Always in Disguise
David Ferry was born in Orange, N.J., in 1924 and attended Amherst College, where he studied first with Reuben Brower and then, after a stint in the army during World War II, with César Lombardi Barber. Though he knew early on that he wanted to study and teach literature, Ferry writes, “I didn't start writing poems till graduate school.” After getting his PhD at Harvard, he published two scholarly books on Wordsworth. Then, in 1960, his first book of poems, On the Way to the Island, was published. Ferry was 36. His next full-length book, Strangers, would not appear until 1983.
Of the nearly 25 years between his first two books, Ferry says, “Until I started doing a lot of translating, I don’t think I wrote more than three times a year, and I tended to revise a poem over 10 years or so. That’s less true now; some of the poems now seem to come out of the life experience of working on these poems and translations together. They speak to each other.” Indeed, his book Dwelling Places: Poems and Translations appeared in 1993, and his selected poems, Of No Country I Know, in 1999. Both comprise roughly equal numbers of translations and original poems, arranged in ways that reverberate against one another.
Ferry has been forging elegant and unsettling conversations between past and present for his whole writing life. During his years of writing poems that are “his own,” Ferry has also translated from German, Italian, ancient Babylonian, and French as well as become widely known for his translations of Latin texts by Virgil and Horace. But while his complete volumes of Odes or Georgics seem to inhabit Virgil’s voice or Horace’s, it’s key to notice how his collections of poems and translations mosaic the voices of “self” and “other,” cunningly mixing the two. In Ferry’s forthcoming Bewilderment, a translation by Cavafy about unhappiness over the loss of a homosexual lover is followed by a passage from the Aeneid about “unhappy Dido.” The two speakers, each tormented by sexual deprivation, echo one another. They also frame other bereavements in the book, among them Ferry’s own recent loss of his wife.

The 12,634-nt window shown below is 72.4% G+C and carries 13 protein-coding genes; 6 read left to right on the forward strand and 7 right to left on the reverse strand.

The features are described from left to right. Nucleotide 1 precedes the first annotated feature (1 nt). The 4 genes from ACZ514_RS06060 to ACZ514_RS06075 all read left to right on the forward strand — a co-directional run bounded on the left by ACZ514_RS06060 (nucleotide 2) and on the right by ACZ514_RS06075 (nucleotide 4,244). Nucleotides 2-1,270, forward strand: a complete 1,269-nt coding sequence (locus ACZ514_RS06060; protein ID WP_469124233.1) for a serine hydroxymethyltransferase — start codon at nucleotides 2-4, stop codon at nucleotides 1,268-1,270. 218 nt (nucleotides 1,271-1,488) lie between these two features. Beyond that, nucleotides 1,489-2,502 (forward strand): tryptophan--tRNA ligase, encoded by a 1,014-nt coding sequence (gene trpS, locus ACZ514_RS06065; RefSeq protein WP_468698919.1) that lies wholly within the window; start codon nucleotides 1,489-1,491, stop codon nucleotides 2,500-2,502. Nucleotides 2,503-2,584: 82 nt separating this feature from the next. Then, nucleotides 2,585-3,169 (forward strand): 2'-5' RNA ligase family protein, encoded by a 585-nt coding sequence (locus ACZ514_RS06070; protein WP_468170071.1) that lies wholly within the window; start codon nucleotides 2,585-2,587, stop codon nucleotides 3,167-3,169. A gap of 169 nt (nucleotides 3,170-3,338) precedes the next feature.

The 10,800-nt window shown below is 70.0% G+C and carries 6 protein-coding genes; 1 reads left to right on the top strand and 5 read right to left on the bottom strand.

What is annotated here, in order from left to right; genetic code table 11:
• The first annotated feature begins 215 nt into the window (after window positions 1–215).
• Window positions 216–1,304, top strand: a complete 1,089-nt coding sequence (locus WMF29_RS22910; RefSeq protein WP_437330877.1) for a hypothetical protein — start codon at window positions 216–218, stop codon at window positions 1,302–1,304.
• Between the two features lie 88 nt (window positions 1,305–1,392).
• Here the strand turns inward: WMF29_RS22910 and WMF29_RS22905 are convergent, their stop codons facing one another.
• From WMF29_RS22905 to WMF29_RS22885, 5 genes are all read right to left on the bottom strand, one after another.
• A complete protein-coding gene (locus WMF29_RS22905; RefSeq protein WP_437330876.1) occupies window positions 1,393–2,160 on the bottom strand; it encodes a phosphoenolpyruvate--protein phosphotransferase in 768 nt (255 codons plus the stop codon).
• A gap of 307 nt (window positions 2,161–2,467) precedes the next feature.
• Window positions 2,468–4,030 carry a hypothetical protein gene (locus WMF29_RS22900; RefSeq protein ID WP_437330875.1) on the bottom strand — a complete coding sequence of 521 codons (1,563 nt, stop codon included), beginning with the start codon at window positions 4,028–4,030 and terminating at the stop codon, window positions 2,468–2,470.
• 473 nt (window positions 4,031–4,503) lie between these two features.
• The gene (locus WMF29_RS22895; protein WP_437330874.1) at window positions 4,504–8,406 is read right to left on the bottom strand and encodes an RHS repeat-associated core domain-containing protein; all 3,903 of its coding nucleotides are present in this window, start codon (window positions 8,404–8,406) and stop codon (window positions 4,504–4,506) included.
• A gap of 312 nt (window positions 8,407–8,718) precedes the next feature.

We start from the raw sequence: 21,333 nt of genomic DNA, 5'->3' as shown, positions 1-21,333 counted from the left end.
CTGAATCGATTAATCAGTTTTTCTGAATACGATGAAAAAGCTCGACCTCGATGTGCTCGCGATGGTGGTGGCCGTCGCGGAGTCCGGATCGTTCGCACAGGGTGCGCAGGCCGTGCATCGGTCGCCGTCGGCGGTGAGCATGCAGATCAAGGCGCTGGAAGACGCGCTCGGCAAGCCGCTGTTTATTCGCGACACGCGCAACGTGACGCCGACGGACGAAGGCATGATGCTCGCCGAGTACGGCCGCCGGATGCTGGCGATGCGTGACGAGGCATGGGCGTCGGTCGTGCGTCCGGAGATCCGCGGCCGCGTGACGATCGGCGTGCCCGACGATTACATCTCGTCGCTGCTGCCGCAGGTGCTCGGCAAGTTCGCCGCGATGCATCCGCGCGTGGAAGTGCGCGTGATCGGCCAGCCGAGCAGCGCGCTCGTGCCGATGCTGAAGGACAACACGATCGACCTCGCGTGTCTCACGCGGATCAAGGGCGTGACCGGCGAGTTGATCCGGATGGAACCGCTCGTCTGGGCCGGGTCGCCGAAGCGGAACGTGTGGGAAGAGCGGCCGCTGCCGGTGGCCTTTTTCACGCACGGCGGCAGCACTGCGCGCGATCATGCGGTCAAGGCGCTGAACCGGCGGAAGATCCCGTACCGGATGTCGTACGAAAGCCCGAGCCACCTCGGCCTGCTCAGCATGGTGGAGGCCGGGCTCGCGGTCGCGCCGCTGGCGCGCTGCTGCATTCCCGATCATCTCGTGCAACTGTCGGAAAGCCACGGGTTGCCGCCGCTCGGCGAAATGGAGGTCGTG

But what is it to have anything—or any loss—be one’s own? Ferry does write his own poems–and his translations—in his “own” voice, but by the time they arrive in a collection, Ferry has unsettled any easy notion of autobiography. In fact, his presence in a book resembles the old classical figure whereby a Leonardo or Michelangelo might paint his own face as one among the gathered apostles. He, like they, reminds us that the artist is always in disguise.
Ultimately, Ferry’s poems both use and scramble tradition, refresh and estrange it. They are, as he writes in his own poem “The Birds,” “like the birds that gather in Virgil’s lines / In the park at evening, sitting among the branches / Not knowing who it is they’re sitting among. . . .” The poet himself, like these birds, reflects:
I don’t know who it is I am sitting next to
I can hear some notes tried out about the song
That they are trying to sing, but I don’t know
What song it is, it’s not exactly mine.
Tess Taylor: You’ve published a number of books of translations—the Odes and Epistles of Horace, the Eclogues and Georgics of Virgil—and it’s said you’re now working on a translation of the Aeneid. Each of your books of poems also contains a number of other translations. What would you say about your experience of working as a translator and your experience writing poems of your own?
David Ferry: In the early 1980s, not having read much Horace, I translated one ode of Horace’s, “I.4 To Sestius,” and a friend of mine at BU, Donald Carne-Ross, a wonderful scholar of the classics, liked it, and liked my poems, and he began to assign other poems to me. I got hooked. I worked on them all, I loved them so.
Another friend, at Harvard, William Moran, a great scholar of ancient languages, liked my poems, and he asked me to make verses out of his scholarly, word-for-word English translation of two passages in the Gilgamesh epic. I responded, and then he guided me through other word-for-word texts, and I fell for the Gilgamesh and my rendering of it. I fell in love with Virgil too—I'm not a classicist or a Latinist—at first through the way Horace in The Odes showed his reading of Virgil, and so it went.